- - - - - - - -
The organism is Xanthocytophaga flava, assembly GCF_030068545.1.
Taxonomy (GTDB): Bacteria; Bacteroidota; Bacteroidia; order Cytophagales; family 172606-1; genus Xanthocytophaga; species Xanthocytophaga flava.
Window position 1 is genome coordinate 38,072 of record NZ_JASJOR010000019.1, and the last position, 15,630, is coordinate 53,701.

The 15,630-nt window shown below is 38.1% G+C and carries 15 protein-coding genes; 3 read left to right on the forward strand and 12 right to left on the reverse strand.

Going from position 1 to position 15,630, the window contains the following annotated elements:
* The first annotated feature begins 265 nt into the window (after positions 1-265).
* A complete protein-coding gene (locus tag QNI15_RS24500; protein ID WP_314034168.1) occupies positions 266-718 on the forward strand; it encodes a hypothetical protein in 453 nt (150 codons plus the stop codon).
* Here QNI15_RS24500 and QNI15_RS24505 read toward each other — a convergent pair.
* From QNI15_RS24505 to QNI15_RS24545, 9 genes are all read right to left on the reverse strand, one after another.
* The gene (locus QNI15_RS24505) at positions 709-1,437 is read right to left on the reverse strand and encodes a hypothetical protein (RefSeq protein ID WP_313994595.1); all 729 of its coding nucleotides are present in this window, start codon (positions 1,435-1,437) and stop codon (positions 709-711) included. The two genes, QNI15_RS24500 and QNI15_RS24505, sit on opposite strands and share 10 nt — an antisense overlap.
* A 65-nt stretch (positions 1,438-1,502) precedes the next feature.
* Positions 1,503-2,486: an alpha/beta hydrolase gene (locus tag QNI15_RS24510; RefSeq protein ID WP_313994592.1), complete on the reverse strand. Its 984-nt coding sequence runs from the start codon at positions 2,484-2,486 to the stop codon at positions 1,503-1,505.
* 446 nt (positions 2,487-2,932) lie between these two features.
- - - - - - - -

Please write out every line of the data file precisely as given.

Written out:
The organism is Xanthocytophaga flava, assembly GCF_030068545.1.
Taxonomy (GTDB): Bacteria; Bacteroidota; Bacteroidia; order Cytophagales; family 172606-1; genus Xanthocytophaga; species Xanthocytophaga flava.
Window position 1 is genome coordinate 38,072 of record NZ_JASJOR010000019.1, and the last position, 15,630, is coordinate 53,701.

The 15,630-nt window shown below is 38.1% G+C and carries 15 protein-coding genes; 3 read left to right on the forward strand and 12 right to left on the reverse strand.

Going from position 1 to position 15,630, the window contains the following annotated elements:
* The first annotated feature begins 265 nt into the window (after positions 1-265).
* A complete protein-coding gene (locus tag QNI15_RS24500; protein ID WP_314034168.1) occupies positions 266-718 on the forward strand; it encodes a hypothetical protein in 453 nt (150 codons plus the stop codon).
* Here QNI15_RS24500 and QNI15_RS24505 read toward each other — a convergent pair.
* From QNI15_RS24505 to QNI15_RS24545, 9 genes are all read right to left on the reverse strand, one after another.
* The gene (locus QNI15_RS24505) at positions 709-1,437 is read right to left on the reverse strand and encodes a hypothetical protein (RefSeq protein ID WP_313994595.1); all 729 of its coding nucleotides are present in this window, start codon (positions 1,435-1,437) and stop codon (positions 709-711) included. The two genes, QNI15_RS24500 and QNI15_RS24505, sit on opposite strands and share 10 nt — an antisense overlap.
* A 65-nt stretch (positions 1,438-1,502) precedes the next feature.
* Positions 1,503-2,486: an alpha/beta hydrolase gene (locus tag QNI15_RS24510; RefSeq protein ID WP_313994592.1), complete on the reverse strand. Its 984-nt coding sequence runs from the start codon at positions 2,484-2,486 to the stop codon at positions 1,503-1,505.
* 446 nt (positions 2,487-2,932) lie between these two features.